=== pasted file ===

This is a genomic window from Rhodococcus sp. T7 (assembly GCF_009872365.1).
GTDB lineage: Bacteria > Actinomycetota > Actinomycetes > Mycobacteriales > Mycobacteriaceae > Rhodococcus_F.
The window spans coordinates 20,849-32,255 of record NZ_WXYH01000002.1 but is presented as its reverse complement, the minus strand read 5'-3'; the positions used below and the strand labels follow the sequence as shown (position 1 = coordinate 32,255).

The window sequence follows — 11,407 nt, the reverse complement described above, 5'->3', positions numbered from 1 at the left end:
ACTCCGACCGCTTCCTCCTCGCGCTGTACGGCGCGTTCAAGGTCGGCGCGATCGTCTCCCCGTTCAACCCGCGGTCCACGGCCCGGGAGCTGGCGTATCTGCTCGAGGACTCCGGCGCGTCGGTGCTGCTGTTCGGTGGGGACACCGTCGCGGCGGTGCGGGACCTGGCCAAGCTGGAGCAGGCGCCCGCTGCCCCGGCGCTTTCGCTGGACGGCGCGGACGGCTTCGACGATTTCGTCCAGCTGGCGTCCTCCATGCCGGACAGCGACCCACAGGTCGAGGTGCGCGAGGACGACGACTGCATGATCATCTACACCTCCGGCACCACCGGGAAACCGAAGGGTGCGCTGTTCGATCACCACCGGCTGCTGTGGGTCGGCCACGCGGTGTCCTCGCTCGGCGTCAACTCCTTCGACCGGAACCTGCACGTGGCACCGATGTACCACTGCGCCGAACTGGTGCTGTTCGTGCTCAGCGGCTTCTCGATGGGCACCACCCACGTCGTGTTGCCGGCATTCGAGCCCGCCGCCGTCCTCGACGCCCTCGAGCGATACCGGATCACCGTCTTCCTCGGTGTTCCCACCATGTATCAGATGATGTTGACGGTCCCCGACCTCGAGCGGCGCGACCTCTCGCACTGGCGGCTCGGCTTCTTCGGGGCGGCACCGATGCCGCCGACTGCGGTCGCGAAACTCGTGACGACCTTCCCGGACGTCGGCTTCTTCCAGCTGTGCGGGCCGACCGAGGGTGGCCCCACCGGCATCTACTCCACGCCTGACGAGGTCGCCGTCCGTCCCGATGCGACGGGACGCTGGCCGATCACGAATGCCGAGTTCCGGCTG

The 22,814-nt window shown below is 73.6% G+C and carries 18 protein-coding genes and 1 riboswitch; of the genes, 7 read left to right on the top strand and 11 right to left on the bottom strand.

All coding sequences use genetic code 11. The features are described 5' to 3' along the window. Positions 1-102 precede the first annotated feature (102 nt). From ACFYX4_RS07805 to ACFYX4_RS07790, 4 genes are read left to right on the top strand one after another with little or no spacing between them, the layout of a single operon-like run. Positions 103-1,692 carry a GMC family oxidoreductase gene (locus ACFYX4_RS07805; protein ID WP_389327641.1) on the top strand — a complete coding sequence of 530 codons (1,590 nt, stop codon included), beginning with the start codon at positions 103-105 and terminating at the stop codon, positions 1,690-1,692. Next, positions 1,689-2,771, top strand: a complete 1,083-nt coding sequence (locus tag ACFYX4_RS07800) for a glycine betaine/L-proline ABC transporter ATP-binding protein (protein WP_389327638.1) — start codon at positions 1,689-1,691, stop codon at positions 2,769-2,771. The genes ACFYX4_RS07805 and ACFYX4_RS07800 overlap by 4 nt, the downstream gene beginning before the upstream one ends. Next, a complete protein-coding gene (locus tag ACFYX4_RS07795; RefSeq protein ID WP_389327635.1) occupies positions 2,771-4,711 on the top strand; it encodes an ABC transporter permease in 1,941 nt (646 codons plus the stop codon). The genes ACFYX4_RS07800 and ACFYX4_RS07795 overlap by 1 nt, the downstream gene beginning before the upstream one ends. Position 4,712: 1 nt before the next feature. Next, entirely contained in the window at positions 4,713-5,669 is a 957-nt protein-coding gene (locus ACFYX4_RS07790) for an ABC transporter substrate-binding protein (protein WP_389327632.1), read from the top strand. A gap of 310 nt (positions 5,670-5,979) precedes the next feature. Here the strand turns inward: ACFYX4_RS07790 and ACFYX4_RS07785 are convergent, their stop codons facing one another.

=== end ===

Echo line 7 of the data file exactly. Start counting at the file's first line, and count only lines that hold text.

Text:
All coding sequences use genetic code 11. The features are described 5' to 3' along the window. Positions 1-102 precede the first annotated feature (102 nt). From ACFYX4_RS07805 to ACFYX4_RS07790, 4 genes are read left to right on the top strand one after another with little or no spacing between them, the layout of a single operon-like run. Positions 103-1,692 carry a GMC family oxidoreductase gene (locus ACFYX4_RS07805; protein ID WP_389327641.1) on the top strand — a complete coding sequence of 530 codons (1,590 nt, stop codon included), beginning with the start codon at positions 103-105 and terminating at the stop codon, positions 1,690-1,692. Next, positions 1,689-2,771, top strand: a complete 1,083-nt coding sequence (locus tag ACFYX4_RS07800) for a glycine betaine/L-proline ABC transporter ATP-binding protein (protein WP_389327638.1) — start codon at positions 1,689-1,691, stop codon at positions 2,769-2,771. The genes ACFYX4_RS07805 and ACFYX4_RS07800 overlap by 4 nt, the downstream gene beginning before the upstream one ends. Next, a complete protein-coding gene (locus tag ACFYX4_RS07795; RefSeq protein ID WP_389327635.1) occupies positions 2,771-4,711 on the top strand; it encodes an ABC transporter permease in 1,941 nt (646 codons plus the stop codon). The genes ACFYX4_RS07800 and ACFYX4_RS07795 overlap by 1 nt, the downstream gene beginning before the upstream one ends. Position 4,712: 1 nt before the next feature. Next, entirely contained in the window at positions 4,713-5,669 is a 957-nt protein-coding gene (locus ACFYX4_RS07790) for an ABC transporter substrate-binding protein (protein WP_389327632.1), read from the top strand. A gap of 310 nt (positions 5,670-5,979) precedes the next feature. Here the strand turns inward: ACFYX4_RS07790 and ACFYX4_RS07785 are convergent, their stop codons facing one another.